International Justice Monitor

A project of the Open Society Justice Initiative

The Police Chief Who Knew Very Little

The questioning of Witness P-560, currently working at the Ivorian police headquarters, continued on Monday, February 13, at the International Criminal Court (ICC). The prosecution and the defense conducted their interrogation quicker than expected, and his testimony was completed by midday.

Adamo Bonaventure Guillaume Séverin, a witness currently serving in the Directorate-General of the Ivorian Police, received a special protection measure during his testimony. He was accompanied by a lawyer to avoid self-incrimination. After the prosecution’s interrogation by prosecution lawyer Lucio Garcia last Friday, he was questioned on Monday by the defense of Laurent Gbagbo and Charles Blé Goudé.

From September 17, 2010 to March 9, 2011, Witness P-560, the head of the Adjamé district in the north of Abidjan, worked in a national police still under the control of Laurent Gbagbo. He was then in charge maintaining law and order and had under his responsibility the police stations of seven arrondissements. Asked about this, he described his service as “rather lackluster” regarding the equipment and the number of personnel in service and presented himself as a peaceful person, preferring “exchange” to the use of force in the face of breaches of public order.

“Some difficulty in saying things”

On March 10, 2011, after seven months as the head of his district, he took up his duties at the Criminal Police Headquarters as an investigator, a position he held at the time of the change of presidency when Alassane Ouattara was sworn-in in May 2011. He then said that he had proceeded with his duties normally within a department whose staff allegedly remained virtually unchanged.

“You stayed at the same post and that was it?” Emmanual Altit asked, surprised.

“Yes,” the witness said.

“Were you in charge of investigating rape, abuses, or killings committed by rebels?” Gbagbo’s lawyer went on.

“No, because that required some experience,” responded the witness.

The witness’s role during the post-election crisis suggested that when he came to the ICC courtroom he might be in possession of significant information. However, when the defense revisited his experience and probed his knowledge, his answers remained vague. As the defense sought to know how police services operated, how they were organized, how they communicated, their hierarchy, and the nature and reliability of the reports to headquarters, the information from the witness was not very explicit.

“Have you had any contact with Golf Hotel or with the rebels, were you approached by the Ouattara camp or by French civilian or military personnel?” Altit asked.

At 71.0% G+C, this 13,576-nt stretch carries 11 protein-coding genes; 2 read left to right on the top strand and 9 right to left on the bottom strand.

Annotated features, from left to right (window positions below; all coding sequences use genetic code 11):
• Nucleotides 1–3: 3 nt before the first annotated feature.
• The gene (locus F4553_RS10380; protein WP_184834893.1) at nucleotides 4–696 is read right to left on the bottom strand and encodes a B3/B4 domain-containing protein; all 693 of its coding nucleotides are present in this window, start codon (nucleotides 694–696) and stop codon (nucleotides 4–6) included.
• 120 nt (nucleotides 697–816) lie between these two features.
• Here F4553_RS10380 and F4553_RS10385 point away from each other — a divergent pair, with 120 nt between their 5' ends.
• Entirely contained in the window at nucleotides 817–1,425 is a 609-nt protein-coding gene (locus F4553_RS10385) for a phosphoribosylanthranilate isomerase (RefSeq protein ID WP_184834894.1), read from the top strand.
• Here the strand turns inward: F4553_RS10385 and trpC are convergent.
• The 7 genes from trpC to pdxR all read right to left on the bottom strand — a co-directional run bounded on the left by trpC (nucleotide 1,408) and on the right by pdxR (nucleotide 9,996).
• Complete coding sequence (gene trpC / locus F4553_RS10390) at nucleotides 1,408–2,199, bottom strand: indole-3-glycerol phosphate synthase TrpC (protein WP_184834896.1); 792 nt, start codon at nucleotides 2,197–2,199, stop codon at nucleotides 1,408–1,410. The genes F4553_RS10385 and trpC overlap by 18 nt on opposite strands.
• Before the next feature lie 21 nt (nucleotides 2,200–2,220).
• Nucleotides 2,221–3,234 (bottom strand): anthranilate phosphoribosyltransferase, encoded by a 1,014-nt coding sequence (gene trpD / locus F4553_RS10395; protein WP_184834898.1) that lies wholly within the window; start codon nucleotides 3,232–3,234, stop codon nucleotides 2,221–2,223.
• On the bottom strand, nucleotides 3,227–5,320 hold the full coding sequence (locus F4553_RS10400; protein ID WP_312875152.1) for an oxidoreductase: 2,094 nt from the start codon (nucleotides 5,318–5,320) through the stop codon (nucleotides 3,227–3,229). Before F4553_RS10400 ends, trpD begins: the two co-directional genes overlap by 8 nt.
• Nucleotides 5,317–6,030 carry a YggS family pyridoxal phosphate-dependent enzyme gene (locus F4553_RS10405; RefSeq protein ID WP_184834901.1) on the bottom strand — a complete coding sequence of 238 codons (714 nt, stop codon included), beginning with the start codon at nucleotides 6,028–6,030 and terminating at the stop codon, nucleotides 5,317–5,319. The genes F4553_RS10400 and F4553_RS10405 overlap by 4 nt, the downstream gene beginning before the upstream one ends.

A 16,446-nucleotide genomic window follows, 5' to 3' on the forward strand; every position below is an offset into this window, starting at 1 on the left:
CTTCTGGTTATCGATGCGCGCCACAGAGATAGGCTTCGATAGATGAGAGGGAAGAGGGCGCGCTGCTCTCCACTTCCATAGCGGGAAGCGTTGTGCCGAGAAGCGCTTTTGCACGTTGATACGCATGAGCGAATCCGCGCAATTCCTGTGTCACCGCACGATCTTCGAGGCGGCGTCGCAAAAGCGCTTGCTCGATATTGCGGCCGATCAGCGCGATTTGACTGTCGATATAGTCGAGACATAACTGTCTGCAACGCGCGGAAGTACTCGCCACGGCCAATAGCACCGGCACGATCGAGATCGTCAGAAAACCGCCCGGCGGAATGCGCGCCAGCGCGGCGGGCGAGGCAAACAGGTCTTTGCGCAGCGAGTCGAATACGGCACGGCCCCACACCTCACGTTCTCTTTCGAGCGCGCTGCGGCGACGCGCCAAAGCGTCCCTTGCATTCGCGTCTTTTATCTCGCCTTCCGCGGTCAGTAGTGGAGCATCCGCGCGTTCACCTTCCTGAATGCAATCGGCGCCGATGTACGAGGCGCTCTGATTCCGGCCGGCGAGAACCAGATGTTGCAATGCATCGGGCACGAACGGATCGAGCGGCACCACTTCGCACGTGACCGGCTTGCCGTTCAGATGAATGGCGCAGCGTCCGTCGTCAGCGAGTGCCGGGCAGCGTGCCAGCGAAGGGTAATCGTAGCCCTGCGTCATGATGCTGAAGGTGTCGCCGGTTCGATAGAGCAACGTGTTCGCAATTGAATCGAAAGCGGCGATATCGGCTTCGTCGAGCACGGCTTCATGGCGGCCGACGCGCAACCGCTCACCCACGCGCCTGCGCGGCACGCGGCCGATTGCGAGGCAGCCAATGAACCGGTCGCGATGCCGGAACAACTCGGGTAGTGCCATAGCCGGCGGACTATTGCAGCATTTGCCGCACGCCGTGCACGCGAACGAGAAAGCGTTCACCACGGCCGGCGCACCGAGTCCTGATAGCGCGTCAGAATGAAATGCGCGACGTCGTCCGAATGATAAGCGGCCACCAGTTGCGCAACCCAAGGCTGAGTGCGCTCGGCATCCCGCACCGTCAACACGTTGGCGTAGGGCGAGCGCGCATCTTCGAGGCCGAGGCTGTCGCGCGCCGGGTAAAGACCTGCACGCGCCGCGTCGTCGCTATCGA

“No,” said the policeman.

In a chain ranging from the police prefect to men on the ground, information rarely seemed to reach him. “The witness has some difficulty saying things,” the defense said to the chamber.

When Adamo Bonaventure William Séverin mentioned a disease that allegedly affected him during and after the crisis, the defense probed still further. He had been diagnosed with osteoarthritis and was often obliged to leave his job to go to medical appointments and allegedly took a month’s sick leave shortly after his new assignment to the criminal police.

“During the crisis or as of April 11, were the police forces attacked by the French army,” asked Altit.

“To my knowledge, no. But I did not set foot in the office at that time. I was getting medical care, and I was not informed. I do not know who killed whom,” Séverin said.

“I was not informed”

Many answers were given in the same way. Referring to a report from the Abobo district on clashes between the Rally of Republicans (RDR) and the Ivorian Defense and Security Forces (FDS), which reportedly had three people killed and two kidnapped on the side of the police, Altit asked the witness if he had any information on this.

“You were one of the police officers at that time, with a lot of policemen under your command, but you do not know who killed these policemen?” Altit asked.

“No I was not informed, it was not my district and everyone managed their district,” said the witness.

Asking more personal questions, the defense talked about “the attack on Anonkoua Kouté,” one of the two villages where the witness lived and where he still had family.

“Yes the villagers said it was rebels who had attacked the village, but I do not know because many of my family members fled and I was not there,” he said.

During his testimony, which was completed before the scheduled time, Séverin paid lip service to the names of Ouattara and Gbagbo, only when he was obliged to. He often repeated “I do not know” or “I did not have this information.” Not showing a burning curiosity for the events in which he was plunged as a policeman, Witness P-560 remained at a distance and appeared to have opted for caution in his testimony. According to the prosecution and the defense, information gathering proved to be rather meager.

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Laurent Gbagbo and Charles Blé Goudé are charged with four counts of crimes against humanity, including murder, rape, and other inhumane acts, or – in the alternative – attempted murder and persecution. The accused allegedly committed these crimes during post-electoral violence in Côte d’Ivoire between December 16, 2010 and April 12, 2011.

This summary comes from Ivoire Justice, a project of Radio Netherlands Worldwide (RNW), which offers monitoring and commentary on the ICC’s proceedings arising from the post-election violence that occurred in Cote d’Ivoire in 2010-2011. It has been translated into English for use on International Justice Monitor.

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